Start MATLAB program from Mac or Linux system prompt
matlab -c licensefile
matlab -Ddebugger options
matlab -jdb portnumber
matlab -logfile filename
matlab -mwvisual visualid
matlab -r "command"
matlab is a Bourne shell script that starts the MATLAB program from a Mac or Linux® system prompt. (In this document, the term matlab refers to this script; MATLAB refers to the program). Before actually initiating the execution of MATLAB, matlab configures the run-time environment by:
Determining the MATLAB root folder.
Determining the host machine architecture.
Processing any command-line options .
Reading the MATLAB startup file, .matlab7rc.sh.
Setting MATLAB environment variables.
There are two ways in which you can control the way the matlab script works:
By specifying command-line options.
By assigning values in the MATLAB startup file, .matlab7rc.sh.
Note: On Apple Macintosh platforms, the matlab script is located inside the MATLAB application package:
To run the matlab command from Terminal, specify the full path, or cd to the bin folder within the application package and preface the command with ./ characters. For example:
./matlab -nojvm -nodisplay -nosplash -r "myfun(10,30)"
Options that you can enter at the command line are as follows:
matlab helpOption displays information that matches the specified helpOption argument without starting MATLAB. helpOption can be any one of the keywords shown in the following table. Enter only one helpOption keyword in a matlab command.
Values for helpOption
Display matlab command usage.
The same as -help.
Values for envDispOption
Display all the final values of the environment variables and arguments passed to the MATLAB executable as well as other diagnostic information. Does not start MATLAB.
Display all environment variables and their values before exiting. This argument must have been parsed before exiting for anything to be displayed. The last possible exiting point is just before the MATLAB image would have been executed and a status of 0 is returned. If the exit status is not 0 on return, then the variables and values might not be correct. Does not start MATLAB.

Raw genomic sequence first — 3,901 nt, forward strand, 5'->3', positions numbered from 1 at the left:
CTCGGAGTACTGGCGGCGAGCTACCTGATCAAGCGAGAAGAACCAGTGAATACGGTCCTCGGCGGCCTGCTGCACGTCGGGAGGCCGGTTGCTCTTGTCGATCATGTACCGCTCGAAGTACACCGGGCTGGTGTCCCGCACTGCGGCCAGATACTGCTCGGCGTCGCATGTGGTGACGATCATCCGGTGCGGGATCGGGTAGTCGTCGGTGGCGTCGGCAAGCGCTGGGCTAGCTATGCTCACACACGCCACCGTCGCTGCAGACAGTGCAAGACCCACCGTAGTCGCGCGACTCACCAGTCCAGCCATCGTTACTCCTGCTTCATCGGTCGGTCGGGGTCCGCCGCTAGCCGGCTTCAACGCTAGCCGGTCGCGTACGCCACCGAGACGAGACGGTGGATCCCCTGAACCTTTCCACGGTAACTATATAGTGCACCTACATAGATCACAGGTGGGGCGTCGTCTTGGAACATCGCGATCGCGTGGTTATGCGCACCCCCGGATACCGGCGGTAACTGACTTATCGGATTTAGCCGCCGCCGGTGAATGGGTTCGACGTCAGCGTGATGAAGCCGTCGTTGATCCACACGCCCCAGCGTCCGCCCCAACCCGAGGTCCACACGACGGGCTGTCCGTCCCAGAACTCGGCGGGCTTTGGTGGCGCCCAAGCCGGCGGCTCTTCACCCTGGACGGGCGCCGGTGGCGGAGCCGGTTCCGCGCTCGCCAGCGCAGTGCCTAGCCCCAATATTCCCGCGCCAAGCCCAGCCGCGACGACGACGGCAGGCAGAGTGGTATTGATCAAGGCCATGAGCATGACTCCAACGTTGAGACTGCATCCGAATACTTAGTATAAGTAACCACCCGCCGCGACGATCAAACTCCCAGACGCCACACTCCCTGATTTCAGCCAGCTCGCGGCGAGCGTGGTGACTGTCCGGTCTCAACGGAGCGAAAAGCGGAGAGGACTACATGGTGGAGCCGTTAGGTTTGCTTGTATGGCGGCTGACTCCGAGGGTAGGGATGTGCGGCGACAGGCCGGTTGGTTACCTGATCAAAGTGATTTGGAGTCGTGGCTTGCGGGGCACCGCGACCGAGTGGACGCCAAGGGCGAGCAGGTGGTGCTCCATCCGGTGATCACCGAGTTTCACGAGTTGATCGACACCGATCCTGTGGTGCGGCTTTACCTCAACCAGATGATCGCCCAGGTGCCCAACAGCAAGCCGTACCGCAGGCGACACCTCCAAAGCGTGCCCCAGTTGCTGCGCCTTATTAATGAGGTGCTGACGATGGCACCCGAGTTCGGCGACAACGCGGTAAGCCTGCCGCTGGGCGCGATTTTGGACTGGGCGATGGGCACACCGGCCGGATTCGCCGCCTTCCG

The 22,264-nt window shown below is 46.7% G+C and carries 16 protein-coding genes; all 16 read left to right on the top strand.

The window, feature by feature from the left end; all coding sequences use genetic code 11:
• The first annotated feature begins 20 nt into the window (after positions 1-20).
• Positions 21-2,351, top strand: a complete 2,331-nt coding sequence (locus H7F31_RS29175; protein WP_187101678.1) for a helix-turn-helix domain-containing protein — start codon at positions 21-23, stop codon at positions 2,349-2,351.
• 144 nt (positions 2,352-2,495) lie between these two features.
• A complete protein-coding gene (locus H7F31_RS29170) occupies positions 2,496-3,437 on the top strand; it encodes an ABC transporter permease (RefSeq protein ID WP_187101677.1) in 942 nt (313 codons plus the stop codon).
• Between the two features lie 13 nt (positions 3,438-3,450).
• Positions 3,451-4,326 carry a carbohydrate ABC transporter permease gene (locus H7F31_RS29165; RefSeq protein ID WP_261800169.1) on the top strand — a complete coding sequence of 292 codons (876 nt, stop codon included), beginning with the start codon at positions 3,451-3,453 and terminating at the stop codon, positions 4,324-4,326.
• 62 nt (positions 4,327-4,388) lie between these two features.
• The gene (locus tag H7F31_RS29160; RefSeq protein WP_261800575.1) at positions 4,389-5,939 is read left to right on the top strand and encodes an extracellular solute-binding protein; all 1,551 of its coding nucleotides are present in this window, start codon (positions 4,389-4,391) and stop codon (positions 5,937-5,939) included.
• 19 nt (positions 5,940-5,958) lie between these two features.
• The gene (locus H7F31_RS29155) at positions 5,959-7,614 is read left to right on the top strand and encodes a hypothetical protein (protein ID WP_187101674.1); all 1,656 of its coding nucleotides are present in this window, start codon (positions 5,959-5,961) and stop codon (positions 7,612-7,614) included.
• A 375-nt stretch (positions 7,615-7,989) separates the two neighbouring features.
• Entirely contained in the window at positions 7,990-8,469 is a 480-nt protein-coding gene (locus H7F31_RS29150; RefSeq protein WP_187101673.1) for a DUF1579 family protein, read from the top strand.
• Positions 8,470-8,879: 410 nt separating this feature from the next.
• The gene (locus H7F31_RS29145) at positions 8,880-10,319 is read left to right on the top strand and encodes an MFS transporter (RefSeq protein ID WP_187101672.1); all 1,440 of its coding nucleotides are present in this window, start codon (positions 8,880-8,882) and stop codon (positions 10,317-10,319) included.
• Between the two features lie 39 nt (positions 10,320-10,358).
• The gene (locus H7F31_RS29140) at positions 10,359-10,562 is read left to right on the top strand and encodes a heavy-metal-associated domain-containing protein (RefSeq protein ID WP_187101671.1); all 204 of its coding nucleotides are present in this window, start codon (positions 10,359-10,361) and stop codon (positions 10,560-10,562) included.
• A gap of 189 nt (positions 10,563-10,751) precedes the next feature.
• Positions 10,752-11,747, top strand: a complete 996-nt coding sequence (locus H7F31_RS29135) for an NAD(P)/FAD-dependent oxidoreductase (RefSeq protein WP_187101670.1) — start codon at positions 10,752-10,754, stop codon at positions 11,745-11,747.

matlab archOption starts MATLAB and assumes that you are running on the system architecture specified by arch, or using the MATLAB version specified by variant, or both. The values for the archOption argument are shown in the following table. Enter only one of these options in a matlab command.
Values for archOption
Run MATLAB assuming this architecture rather than the actual architecture of the machine you are using. Replace the term arch with a string representing a recognized system architecture. For example:
Execute the version of MATLAB found in the folder bin/$ARCH/variant instead of bin/$ARCH. Replace the term variant with a string representing a MATLAB version.
Execute the version of MATLAB found in the folder bin/arch/variant instead of bin/$ARCH. Replace the terms arch and variant with strings representing a specific architecture and MATLAB version.
Values for dispOption
Send X commands to X Window Server display xDisp. This option supersedes the value of the DISPLAY environment variable.
On Macintosh platforms, this option is ignored.
Start the Oracle® JVM™ software, but do not start the MATLAB desktop. Do not display any X commands, and ignore the DISPLAY environment variable.
On Macintosh platforms, start the JVM in headless mode, and prevent all windows from being displayed.
Values for modeOption
Allow the MATLAB desktop to be started by a process without a controlling terminal. This is usually a required command-line argument when attempting to start MATLAB from a window manager menu or desktop icon.
Start MATLAB without bringing up the MATLAB desktop. The JVM software is started. To enter commands, use the current window in the operating system. Use this option to run in batch processing mode. If you pipe to MATLAB using the > constructor, the nodesktop option is used automatically. With nodesktop, MATLAB does not save statements to the Command History. With nodesktop, you can still use most development environment tools by starting them via a function. For example, use preferences to open the Preferences dialog box and doc to open the Help browser. Do not use nodesktop to provide a Command Window-only interface; instead, select Desktop > Desktop Layout > Command Window Only.